Thalidomide results in diminished ovarian reserve in reproductive age female IBD patients
The effectiveness of thalidomide in treating inflammatory bowel disease (IBD) has been widely recognized. Meanwhile, many serious adverse drug reactions have been observed, but no know reports on ovarian reserve function.
Female patients, ranging in age between 18 and 40, were referred to our institution to undergo sex hormone detection and ultrasonic scanning for ovarian function assessment, between February 1, 2016 and September 31, 2016.
Thirty-three patients treated with thalidomide (group A), 73 patients without thalidomide (group B), and 78 healthy women as control were studied. Menstrual disorder was higher in group A than group B (78.8% vs 57.2%, P < 0.05), and both groups were higher than control group 33.3%, P < 0.05. Anti-Mullerian hormone (AMH) levels and antral follicle count (AFC) in group A were lower than group B, P < 0.05, while estradiol (E2) and follicle-stimulating hormone (FSH) levels were no different between 2 groups. Crohn Disease Endoscopic Index of Severity (CDEIS) and thalidomide were the independent risk factors in diminished ovarian reserve (DOR), and when dose reached 75 mg/day, 5 g total, or when treatment time reached 10 months respectively. These influence may increasing (P < 0.05), but they may recover after stopping (P < 0.05).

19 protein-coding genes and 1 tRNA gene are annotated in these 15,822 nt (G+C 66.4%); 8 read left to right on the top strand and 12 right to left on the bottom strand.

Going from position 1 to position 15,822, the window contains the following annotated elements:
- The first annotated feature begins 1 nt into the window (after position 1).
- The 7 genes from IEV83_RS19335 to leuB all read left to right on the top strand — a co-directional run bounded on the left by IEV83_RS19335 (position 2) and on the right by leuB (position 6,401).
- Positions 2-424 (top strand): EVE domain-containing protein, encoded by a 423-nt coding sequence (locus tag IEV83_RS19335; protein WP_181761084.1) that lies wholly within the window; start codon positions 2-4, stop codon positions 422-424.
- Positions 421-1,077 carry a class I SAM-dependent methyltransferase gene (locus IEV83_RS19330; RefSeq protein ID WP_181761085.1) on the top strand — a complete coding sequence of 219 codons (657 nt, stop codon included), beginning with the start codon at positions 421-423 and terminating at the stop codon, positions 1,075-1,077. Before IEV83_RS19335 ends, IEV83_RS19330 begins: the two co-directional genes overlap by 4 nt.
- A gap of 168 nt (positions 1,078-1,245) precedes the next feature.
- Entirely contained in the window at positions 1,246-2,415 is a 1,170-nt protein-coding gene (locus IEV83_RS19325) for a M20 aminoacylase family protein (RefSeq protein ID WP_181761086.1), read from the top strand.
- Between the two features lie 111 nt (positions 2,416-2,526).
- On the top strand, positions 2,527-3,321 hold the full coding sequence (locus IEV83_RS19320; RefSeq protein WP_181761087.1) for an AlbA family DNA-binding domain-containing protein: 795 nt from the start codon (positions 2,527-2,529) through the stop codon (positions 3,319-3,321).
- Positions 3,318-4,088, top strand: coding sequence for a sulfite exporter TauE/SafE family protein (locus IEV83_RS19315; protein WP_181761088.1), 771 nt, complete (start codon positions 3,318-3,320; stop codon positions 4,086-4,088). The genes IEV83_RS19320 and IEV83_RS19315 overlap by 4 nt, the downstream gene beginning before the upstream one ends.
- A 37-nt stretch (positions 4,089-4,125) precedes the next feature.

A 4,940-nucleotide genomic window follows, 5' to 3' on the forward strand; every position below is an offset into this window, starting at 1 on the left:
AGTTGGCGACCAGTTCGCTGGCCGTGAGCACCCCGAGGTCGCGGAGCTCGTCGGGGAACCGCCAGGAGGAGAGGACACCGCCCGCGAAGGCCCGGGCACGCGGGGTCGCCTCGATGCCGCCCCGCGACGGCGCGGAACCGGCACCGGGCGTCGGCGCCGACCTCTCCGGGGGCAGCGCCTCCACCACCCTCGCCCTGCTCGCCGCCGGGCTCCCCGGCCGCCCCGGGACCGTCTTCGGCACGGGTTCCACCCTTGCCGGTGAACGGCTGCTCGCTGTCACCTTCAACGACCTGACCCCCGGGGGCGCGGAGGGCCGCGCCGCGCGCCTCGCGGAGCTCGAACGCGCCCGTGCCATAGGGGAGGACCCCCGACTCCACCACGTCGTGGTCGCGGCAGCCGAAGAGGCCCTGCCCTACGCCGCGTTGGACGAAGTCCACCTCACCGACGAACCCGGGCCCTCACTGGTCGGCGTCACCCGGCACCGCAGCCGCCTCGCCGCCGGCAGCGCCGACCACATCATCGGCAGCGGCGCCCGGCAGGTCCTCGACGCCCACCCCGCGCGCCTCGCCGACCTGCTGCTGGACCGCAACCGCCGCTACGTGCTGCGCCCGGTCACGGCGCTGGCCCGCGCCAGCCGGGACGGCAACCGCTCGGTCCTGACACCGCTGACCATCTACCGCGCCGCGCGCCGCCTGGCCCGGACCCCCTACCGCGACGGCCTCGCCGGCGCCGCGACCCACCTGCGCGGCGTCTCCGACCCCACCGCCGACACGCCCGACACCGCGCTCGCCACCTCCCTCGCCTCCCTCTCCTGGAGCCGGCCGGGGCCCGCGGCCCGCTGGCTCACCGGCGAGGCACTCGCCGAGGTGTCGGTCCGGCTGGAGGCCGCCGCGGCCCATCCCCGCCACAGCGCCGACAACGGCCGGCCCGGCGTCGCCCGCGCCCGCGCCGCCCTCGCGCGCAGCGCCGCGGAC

Thalidomide was an independent risk factor leading to DOR in female IBD patients, the influence may increasing when daily dose and accumulated dose reached 75 mg/day and 5 g total dose, but may be reversed by stopping.